But consider how specific and down to earth the allegations have become over the past eight years. Over this time, it is obvious that JPMorgan has not only remained (until very recently) the largest and controlling COMEX paper short seller, it has never taken a loss in its COMEX trading and has amassed the largest physical stockpile of silver in history – all while being the largest paper short. In addition, over the past eight years, serious questions have arisen about record sales of US Silver Eagles and Canadian Maple Leafs, as well as unprecedented physical turnover of COMEX silver warehouse inventories.
Let me be perfectly frank – had anyone been able to come close to answering the questions I’ve raised (“Questions Only the DOJ Can Get Answered”) – I’d drop this whole manipulation issue like it’s hot. But the fact is that no one, and I truly mean no one, has even come close to answering; not the CFTC, the CME, nor JPMorgan. Certainly not the diehard manipulation deniers. These are the questions and specific points that make the last eight years so special. That’s reason number one for why I have high expectations for the DOJ doing the right thing this time around.
As for number two, that lies in the Nov 6 announcement itself, namely, the Justice Department hasn’t done what it has always done previously – automatically deferring to the CFTC as the primary regulator. Maybe the DOJ is working with the CFTC (as I first suggested on Nov 7 – “A Crack in the Dike?”) or maybe not (Nov 13 – “Another Possibility”), but in any event, it has not simply passed it off to the CFTC as it always has in the past.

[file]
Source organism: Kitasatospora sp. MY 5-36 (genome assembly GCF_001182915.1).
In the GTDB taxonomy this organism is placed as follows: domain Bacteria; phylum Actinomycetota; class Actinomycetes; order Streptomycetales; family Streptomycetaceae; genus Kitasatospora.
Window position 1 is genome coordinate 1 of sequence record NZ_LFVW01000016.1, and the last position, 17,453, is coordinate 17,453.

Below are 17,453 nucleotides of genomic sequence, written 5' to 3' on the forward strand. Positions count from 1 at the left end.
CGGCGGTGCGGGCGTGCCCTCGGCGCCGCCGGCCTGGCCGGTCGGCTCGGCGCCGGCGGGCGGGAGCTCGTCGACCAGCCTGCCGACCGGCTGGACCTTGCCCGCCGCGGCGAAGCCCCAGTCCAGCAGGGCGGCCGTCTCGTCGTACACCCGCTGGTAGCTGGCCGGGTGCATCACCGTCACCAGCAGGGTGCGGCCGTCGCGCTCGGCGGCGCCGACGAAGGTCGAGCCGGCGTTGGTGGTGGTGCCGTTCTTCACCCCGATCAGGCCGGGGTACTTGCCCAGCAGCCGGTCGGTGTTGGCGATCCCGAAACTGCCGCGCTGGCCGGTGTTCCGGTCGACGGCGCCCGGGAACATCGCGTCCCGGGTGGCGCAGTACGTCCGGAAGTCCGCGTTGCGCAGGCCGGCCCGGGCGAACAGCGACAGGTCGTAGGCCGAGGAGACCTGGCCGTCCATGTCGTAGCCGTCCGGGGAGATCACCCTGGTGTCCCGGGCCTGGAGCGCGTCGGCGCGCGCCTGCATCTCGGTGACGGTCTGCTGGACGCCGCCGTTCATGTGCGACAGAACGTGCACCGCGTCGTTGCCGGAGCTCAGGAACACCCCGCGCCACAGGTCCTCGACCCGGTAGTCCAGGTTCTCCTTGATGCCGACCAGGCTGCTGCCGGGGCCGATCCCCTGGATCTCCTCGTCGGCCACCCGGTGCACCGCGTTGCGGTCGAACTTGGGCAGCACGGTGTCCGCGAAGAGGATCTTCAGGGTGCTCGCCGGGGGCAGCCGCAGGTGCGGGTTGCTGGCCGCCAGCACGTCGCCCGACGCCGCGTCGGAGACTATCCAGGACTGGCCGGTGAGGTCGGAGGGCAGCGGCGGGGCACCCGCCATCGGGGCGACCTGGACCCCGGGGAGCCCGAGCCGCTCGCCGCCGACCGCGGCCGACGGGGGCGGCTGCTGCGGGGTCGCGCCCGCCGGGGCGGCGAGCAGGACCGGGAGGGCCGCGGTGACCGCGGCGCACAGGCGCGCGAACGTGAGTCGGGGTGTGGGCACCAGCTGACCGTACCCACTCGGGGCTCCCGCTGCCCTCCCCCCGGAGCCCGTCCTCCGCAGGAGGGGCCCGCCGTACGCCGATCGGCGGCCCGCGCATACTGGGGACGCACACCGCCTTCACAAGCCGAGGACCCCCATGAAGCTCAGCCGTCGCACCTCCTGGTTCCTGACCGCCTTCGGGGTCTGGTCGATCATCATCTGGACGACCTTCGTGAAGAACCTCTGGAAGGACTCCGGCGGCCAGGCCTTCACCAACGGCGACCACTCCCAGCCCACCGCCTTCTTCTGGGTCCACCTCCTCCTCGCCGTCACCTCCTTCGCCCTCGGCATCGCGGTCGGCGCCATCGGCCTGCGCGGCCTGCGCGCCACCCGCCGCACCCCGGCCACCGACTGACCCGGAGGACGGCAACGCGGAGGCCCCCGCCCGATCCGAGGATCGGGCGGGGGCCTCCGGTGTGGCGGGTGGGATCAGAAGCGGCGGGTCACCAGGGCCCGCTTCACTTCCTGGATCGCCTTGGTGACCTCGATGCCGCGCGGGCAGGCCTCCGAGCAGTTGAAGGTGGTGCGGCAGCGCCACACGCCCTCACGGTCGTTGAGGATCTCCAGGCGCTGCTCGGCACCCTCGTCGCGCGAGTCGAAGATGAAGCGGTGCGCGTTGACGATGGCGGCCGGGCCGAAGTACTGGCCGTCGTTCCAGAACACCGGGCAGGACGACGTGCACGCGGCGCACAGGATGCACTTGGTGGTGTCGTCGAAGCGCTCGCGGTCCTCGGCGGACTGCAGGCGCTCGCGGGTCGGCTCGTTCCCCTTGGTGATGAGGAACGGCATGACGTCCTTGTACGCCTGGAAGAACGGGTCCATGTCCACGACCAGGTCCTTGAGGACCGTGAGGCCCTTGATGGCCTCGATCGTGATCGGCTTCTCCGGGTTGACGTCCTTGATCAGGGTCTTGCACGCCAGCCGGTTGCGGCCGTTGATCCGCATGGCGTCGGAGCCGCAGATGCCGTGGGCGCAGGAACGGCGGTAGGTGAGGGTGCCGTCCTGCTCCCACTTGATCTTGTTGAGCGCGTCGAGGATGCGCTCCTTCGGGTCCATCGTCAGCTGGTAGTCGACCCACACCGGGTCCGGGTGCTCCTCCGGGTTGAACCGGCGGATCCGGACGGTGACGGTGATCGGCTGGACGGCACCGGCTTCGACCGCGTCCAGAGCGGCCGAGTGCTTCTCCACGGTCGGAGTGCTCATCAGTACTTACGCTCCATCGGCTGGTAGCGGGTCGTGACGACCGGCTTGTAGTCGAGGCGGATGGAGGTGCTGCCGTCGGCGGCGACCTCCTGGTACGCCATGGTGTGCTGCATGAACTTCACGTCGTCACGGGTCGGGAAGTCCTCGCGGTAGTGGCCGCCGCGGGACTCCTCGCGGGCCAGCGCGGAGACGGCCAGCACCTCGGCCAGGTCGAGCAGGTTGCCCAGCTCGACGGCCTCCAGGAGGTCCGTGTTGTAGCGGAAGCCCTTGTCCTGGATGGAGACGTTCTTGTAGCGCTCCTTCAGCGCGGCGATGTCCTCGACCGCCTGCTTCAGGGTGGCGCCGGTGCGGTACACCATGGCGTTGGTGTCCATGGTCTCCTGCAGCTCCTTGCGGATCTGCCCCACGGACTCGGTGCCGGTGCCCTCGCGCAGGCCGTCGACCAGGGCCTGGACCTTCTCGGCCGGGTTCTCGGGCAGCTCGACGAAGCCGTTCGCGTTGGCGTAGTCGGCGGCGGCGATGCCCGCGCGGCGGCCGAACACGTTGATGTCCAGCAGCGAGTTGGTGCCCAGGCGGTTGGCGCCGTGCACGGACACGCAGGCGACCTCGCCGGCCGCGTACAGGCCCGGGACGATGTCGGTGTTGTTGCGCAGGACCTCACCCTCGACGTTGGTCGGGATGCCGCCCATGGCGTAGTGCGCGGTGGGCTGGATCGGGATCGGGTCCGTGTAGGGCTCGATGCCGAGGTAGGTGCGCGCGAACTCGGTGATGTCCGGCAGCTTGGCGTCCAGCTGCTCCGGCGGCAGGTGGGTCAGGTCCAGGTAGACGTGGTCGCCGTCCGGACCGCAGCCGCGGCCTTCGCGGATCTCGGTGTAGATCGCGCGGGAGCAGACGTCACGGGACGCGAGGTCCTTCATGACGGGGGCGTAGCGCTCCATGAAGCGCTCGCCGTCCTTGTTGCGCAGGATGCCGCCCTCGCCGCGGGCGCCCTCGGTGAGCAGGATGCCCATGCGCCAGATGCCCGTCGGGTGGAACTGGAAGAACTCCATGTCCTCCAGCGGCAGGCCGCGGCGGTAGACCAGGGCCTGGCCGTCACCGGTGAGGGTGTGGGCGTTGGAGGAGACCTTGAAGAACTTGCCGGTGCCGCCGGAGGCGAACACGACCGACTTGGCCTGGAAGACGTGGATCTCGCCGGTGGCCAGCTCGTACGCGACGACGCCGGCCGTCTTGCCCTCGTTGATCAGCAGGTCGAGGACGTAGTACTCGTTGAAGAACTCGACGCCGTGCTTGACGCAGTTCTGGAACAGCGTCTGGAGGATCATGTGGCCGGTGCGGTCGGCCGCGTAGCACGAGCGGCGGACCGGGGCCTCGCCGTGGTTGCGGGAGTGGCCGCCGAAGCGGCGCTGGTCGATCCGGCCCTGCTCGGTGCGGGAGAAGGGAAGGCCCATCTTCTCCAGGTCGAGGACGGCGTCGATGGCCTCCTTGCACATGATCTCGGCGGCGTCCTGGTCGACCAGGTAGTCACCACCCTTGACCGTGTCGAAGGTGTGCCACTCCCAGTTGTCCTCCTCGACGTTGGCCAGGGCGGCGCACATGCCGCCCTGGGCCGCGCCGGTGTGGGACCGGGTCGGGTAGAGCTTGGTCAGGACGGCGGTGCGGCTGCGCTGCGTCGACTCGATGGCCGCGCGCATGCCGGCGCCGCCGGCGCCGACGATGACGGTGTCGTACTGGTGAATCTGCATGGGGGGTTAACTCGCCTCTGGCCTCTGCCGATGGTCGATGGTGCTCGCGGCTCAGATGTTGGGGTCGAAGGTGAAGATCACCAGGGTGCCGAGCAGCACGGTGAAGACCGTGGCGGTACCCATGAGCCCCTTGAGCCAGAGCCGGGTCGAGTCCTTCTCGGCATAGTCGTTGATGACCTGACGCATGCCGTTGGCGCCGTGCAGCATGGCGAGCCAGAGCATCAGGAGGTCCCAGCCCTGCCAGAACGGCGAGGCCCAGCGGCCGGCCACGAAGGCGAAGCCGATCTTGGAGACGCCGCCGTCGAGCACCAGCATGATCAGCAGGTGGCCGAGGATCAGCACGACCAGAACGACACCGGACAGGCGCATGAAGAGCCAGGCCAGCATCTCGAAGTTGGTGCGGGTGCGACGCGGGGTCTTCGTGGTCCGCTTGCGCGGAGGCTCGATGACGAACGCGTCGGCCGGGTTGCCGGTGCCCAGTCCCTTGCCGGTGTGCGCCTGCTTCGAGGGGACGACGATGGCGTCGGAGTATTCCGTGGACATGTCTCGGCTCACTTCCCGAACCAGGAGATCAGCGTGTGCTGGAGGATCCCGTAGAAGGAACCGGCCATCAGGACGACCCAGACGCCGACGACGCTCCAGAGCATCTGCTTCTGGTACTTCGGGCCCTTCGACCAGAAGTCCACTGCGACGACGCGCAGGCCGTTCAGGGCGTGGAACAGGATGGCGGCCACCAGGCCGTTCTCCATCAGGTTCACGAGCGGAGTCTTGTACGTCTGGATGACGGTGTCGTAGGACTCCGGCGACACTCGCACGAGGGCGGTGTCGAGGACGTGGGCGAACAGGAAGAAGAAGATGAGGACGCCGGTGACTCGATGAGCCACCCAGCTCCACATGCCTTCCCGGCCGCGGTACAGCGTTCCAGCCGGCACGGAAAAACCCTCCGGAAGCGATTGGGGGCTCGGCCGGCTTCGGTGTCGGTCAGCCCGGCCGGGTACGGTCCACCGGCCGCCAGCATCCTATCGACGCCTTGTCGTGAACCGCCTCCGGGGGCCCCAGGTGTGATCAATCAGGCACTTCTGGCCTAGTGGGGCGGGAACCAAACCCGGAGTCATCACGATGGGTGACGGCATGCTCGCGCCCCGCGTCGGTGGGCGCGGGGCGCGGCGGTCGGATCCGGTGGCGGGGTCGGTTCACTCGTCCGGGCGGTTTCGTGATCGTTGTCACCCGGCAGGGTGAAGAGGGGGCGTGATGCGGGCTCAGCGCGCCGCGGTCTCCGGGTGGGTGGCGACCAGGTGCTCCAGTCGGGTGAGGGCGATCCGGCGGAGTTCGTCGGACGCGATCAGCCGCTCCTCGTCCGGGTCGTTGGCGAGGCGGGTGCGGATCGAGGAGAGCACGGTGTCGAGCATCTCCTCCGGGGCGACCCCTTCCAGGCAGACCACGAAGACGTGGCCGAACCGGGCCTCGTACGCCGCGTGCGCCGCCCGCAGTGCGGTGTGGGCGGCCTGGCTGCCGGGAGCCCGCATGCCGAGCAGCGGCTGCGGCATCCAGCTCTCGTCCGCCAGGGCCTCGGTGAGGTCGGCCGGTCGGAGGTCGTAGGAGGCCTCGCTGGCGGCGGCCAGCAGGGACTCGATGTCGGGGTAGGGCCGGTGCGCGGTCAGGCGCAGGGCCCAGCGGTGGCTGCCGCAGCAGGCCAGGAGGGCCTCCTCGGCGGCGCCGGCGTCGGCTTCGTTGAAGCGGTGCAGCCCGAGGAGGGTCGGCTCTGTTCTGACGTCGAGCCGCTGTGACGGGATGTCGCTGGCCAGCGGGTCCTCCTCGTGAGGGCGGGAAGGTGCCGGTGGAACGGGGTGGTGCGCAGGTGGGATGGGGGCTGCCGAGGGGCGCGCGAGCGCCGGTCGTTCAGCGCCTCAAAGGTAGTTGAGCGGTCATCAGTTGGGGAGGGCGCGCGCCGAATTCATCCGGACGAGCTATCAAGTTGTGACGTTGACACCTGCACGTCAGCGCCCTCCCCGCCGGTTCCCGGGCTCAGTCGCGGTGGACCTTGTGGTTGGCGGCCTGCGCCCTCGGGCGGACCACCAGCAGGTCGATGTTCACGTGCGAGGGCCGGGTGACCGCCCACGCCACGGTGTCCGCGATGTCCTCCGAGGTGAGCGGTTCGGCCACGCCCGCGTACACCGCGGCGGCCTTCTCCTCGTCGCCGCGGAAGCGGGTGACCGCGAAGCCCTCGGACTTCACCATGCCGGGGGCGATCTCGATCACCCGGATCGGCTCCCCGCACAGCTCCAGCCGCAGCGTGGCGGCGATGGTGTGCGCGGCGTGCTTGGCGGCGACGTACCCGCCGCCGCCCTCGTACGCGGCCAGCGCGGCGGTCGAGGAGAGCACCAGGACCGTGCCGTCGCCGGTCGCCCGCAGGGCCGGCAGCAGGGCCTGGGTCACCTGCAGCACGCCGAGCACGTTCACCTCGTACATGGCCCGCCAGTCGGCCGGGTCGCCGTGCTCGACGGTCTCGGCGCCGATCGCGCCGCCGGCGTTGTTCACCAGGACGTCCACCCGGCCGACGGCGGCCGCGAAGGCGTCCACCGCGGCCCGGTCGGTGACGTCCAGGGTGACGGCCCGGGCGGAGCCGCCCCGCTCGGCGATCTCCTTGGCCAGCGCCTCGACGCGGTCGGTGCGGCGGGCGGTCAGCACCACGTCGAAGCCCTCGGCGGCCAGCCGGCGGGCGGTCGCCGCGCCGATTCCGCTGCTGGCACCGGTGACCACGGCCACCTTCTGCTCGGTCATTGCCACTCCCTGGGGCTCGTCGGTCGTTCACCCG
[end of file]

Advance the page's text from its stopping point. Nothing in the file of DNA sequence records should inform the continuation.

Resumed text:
To be sure, while I do have high expectations for the Justice Department following through and doing the right thing, it’s not a certainty by any stretch. If it wanted to, there’s little question in my mind that the DOJ could crush JPMorgan over this matter, quite literally, putting it out of business. The only question is whether the Justice Department would choose to take the serious steps it is capable of taking. Quite honestly, even if I were in the position to decide JPM’s fate, I’m not sure what I would decide, given the potential repercussions – not the least of which would be the fate of 250,000 employees, the vast majority honest and not remotely involved in manipulating the price of silver.